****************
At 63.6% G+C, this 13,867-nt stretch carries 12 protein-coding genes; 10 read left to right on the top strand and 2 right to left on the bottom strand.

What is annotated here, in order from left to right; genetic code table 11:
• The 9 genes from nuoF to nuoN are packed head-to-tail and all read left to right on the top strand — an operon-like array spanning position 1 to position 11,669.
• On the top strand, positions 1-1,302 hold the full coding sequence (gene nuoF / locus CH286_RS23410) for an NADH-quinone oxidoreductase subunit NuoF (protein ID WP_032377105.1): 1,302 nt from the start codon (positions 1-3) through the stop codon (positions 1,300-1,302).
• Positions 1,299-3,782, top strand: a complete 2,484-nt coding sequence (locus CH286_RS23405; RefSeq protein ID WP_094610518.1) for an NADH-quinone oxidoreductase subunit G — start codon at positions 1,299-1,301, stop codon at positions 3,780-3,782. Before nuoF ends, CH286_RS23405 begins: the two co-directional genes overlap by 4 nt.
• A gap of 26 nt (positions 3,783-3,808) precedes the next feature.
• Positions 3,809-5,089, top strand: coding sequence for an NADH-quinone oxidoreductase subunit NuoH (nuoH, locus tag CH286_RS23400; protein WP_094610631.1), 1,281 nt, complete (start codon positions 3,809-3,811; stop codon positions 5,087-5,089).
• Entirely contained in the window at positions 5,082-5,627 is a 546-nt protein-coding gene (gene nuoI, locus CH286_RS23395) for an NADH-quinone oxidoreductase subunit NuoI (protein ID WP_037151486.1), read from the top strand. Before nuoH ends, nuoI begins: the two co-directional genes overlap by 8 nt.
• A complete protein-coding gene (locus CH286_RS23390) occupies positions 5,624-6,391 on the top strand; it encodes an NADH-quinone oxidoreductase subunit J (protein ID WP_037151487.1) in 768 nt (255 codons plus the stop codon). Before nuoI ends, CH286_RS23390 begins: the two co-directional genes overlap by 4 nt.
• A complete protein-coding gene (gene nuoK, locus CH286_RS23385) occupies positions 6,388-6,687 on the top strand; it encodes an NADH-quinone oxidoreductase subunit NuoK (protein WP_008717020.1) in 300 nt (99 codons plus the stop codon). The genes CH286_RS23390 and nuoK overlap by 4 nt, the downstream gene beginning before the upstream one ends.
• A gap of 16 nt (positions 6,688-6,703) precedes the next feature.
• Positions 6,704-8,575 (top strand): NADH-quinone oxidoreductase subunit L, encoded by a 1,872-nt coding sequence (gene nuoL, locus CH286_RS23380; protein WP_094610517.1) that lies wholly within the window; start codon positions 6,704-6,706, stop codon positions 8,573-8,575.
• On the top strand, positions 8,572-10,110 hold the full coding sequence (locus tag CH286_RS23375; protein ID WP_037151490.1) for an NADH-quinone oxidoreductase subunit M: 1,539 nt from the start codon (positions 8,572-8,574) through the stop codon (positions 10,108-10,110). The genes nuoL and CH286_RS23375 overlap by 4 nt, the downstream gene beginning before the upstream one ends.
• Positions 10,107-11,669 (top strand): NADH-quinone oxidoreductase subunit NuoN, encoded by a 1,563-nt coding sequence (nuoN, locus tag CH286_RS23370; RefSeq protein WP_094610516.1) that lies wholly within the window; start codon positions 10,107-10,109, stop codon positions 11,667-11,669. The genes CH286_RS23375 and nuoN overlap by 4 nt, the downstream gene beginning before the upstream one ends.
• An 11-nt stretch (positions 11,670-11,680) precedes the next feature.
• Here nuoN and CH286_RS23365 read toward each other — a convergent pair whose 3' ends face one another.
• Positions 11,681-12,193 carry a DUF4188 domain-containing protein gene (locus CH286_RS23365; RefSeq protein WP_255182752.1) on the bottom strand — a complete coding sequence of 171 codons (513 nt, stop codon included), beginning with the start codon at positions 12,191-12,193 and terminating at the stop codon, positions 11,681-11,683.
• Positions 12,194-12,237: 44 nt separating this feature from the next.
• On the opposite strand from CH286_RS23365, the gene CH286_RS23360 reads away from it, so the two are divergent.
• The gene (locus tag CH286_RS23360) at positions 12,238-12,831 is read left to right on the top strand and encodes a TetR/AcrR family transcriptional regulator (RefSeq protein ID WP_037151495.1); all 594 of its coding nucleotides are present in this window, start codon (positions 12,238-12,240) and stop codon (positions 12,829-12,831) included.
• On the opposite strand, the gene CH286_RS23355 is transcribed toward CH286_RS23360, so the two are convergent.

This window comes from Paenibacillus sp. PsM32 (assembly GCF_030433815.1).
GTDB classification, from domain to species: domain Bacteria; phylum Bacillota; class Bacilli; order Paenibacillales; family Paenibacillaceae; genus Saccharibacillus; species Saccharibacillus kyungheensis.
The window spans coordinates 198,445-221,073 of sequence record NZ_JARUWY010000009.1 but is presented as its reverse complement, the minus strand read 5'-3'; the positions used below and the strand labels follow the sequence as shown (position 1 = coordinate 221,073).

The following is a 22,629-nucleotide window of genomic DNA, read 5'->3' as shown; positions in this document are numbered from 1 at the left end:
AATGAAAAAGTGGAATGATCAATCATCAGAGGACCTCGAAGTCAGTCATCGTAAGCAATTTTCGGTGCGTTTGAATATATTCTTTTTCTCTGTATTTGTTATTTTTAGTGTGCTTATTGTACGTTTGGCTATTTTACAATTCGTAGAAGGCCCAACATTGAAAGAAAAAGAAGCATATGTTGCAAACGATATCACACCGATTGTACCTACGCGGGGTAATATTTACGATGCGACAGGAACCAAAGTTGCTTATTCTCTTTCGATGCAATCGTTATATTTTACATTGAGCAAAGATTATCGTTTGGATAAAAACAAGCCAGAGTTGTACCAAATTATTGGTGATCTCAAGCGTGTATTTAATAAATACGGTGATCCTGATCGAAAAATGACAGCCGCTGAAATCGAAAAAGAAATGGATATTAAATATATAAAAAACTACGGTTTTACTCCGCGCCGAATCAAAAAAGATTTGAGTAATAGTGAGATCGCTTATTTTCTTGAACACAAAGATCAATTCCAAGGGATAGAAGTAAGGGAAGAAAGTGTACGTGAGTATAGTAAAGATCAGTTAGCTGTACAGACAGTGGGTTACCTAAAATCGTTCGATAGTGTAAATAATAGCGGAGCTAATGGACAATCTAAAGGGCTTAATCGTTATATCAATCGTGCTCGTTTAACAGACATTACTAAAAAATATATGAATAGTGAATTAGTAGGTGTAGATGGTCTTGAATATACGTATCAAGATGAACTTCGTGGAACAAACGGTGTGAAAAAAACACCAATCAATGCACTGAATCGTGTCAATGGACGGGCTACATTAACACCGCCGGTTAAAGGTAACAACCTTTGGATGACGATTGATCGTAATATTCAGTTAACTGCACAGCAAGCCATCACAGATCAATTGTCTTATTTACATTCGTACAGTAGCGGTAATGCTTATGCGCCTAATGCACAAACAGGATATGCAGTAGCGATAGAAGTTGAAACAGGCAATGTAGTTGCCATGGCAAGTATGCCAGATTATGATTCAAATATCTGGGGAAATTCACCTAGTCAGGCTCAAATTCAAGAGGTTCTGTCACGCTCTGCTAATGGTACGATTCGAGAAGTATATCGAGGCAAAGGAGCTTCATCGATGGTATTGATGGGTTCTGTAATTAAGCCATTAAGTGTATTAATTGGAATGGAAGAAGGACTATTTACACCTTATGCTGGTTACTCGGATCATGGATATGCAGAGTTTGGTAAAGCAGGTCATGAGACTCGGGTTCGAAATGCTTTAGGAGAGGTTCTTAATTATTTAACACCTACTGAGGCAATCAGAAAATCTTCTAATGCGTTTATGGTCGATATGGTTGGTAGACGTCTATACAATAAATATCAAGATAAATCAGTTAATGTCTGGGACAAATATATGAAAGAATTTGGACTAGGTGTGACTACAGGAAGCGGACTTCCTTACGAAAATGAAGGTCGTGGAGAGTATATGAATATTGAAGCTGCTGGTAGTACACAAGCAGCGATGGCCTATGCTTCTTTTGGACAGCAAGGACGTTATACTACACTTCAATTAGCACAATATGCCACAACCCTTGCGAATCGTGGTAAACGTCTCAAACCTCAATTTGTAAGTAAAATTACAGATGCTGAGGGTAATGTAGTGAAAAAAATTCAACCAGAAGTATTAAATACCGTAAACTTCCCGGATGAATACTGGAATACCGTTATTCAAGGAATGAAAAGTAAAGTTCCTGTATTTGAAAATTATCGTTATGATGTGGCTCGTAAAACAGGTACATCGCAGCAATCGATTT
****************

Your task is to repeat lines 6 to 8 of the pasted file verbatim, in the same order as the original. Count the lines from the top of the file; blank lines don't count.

• A gap of 26 nt (positions 3,783-3,808) precedes the next feature.
• Positions 3,809-5,089, top strand: coding sequence for an NADH-quinone oxidoreductase subunit NuoH (nuoH, locus tag CH286_RS23400; protein WP_094610631.1), 1,281 nt, complete (start codon positions 3,809-3,811; stop codon positions 5,087-5,089).
• Entirely contained in the window at positions 5,082-5,627 is a 546-nt protein-coding gene (gene nuoI, locus CH286_RS23395) for an NADH-quinone oxidoreductase subunit NuoI (protein ID WP_037151486.1), read from the top strand. Before nuoH ends, nuoI begins: the two co-directional genes overlap by 8 nt.